We need to give people better incentives to make good lifestyle choices.
I recently returned to the US after five years. Thirty-six hours into my trip, I had not encountered anything I could honestly call ‘food’. There were lots of options for what I would call ‘food substitutes’, but nothing resembling the real thing.
I had lots of options, but none of them were good options. To paraphrase the childhood obesity expert Dr Robert Lustig – when all your options are bad options, you don’t have a choice.
I didn’t have a choice.
As clinicians, we counsel patients on lifestyle choices to reduce their future risk of major chronic illness. The emphasis here is on ‘choice’ – volitional, self-made decisions to achieve specific goals.
But what if, for many of our patients, most of their options are bad options, and the idea of ‘making a good choice’ from a lifestyle perspective is practically impossible? Is it really their ‘fault’ they make bad choices?
We all have a sense of free will. So why don’t our patients exercise that free will and choose the ‘good’ option?
Get eight hours of sleep. Avoid stress. Eat real foods. Exercise 30-to-40 minutes per day. Don’t smoke. Meditate. Avoid noise, air, and light pollution.
As a middle-aged doctor, these are attainable goals. For a single mother with two children living in substandard, overpriced rental accommodation in a city centre food desert, working two jobs, the probability of being able to do any of these is low.
When making good lifestyle choices, we must always be mindful of the environment in which decisions are made. A low socioeconomic grouping puts you at a much higher risk of chronic medical conditions. Those in the lowest socioeconomic groups have a life expectancy 10 years shorter than those in the highest socioeconomic group.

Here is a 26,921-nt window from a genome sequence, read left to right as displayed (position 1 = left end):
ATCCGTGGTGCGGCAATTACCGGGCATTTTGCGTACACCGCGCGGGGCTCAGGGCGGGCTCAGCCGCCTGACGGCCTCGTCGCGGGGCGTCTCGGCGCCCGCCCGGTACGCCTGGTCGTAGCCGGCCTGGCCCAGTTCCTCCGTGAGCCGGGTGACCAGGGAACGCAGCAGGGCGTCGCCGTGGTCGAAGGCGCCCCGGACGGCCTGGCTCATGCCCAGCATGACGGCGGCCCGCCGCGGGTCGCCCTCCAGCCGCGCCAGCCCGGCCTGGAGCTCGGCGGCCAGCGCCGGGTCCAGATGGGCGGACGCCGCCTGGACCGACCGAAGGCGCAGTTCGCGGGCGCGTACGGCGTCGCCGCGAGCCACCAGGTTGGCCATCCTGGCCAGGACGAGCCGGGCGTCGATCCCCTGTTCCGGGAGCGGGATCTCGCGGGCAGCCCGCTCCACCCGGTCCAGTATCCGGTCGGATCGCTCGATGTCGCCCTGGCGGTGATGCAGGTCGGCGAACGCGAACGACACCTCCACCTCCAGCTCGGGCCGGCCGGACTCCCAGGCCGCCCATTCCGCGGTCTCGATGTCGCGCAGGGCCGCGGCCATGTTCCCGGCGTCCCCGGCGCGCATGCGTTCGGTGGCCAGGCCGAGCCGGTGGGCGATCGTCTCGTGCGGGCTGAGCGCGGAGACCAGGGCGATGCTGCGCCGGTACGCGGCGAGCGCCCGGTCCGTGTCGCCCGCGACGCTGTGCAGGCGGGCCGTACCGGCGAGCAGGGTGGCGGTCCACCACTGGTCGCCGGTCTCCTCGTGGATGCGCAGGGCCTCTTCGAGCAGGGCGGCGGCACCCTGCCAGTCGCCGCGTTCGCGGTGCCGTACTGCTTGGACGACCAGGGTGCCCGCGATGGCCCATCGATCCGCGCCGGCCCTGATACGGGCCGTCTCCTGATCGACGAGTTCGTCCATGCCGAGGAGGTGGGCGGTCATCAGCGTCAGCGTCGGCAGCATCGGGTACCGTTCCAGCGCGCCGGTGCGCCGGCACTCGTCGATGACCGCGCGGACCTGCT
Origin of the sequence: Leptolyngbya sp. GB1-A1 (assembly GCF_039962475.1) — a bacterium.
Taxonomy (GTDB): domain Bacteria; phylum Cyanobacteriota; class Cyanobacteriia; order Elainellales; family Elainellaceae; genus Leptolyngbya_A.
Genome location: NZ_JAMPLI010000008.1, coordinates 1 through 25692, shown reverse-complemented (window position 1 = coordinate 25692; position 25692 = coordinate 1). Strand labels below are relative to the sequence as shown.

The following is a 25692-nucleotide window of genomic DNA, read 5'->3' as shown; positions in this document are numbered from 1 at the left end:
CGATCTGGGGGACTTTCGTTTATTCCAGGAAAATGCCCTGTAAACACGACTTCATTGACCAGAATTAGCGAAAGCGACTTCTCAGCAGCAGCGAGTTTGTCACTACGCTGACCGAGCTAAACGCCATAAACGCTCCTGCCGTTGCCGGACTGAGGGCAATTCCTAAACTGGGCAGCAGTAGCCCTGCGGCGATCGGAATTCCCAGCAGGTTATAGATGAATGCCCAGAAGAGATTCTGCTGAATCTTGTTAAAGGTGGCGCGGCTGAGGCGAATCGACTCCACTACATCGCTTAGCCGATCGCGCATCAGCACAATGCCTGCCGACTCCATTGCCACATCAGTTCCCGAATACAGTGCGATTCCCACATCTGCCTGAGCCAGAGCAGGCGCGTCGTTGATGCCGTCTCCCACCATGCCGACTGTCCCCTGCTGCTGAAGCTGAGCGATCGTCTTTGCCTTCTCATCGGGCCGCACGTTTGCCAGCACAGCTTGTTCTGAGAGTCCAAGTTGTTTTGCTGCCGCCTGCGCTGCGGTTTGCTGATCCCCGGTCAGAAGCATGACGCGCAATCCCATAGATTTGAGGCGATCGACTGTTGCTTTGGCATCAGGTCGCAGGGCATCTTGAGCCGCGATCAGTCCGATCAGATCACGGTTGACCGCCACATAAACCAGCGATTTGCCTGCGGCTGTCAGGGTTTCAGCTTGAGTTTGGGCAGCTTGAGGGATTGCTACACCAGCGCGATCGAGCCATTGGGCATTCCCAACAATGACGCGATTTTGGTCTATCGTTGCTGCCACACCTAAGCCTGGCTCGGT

Buying and preparing nutritious food takes twice as long and costs twice as much. And that was before we had a global food inflation crisis.
Smoking rates are 14 per cent in affluent areas, but 40 per cent if you are unemployed.
Risk is not evenly distributed and the environment drives the delta.
Asking people in these groups to ‘make better choices’ is not a good strategy.
Take my situation in the US; after 36 hours, I eventually had to make a food choice; believe me; it wasn’t a good one. I had a choice. I had all the best health literacy information to hand and still made a terrible decision. In my defence, the jet lag and the fact that most of that time was spent in an airport, on a flight or in the city of Las Vegas certainly didn’t help.
Humans are incentive-based creatures. As Charlie Munger says, “show me the incentive, and I will show you the outcome.”
We need to give people better incentives to make good lifestyle choices or at least create an environment where making good choices is easier.
This is the realm of policy. This is the realm of sugar taxes, bike lanes, green spaces, and better housing. This is not about ‘healthy food pyramid’ posters; this is about advocating for a society that takes health seriously. This is not about willpower. This is about incentives.
This is called primordial prevention, an environment that facilitates better health outcomes by its very design and ensures risk factors for chronic diseases appear later in life and less often. Primary prevention, by contrast, is managing those risk factors when they arise.
Primordial prevention is the domain of policy and policy can take years. But what about right now? What will you say to the person across from you at your next consultation? Some patients will take your advice on board and act, but unfortunately, they are the exception.
Most factors that increase a person’s risk of a major chronic disease are things that can be controlled. Although our patients will continue to make poor lifestyle choices, we must recognise the environmental context in which they are made and help guide them as best as we can. As I have learned to say, “It’s not your fault, but it is your problem.” We must help them tackle that problem. No matter what the odds.
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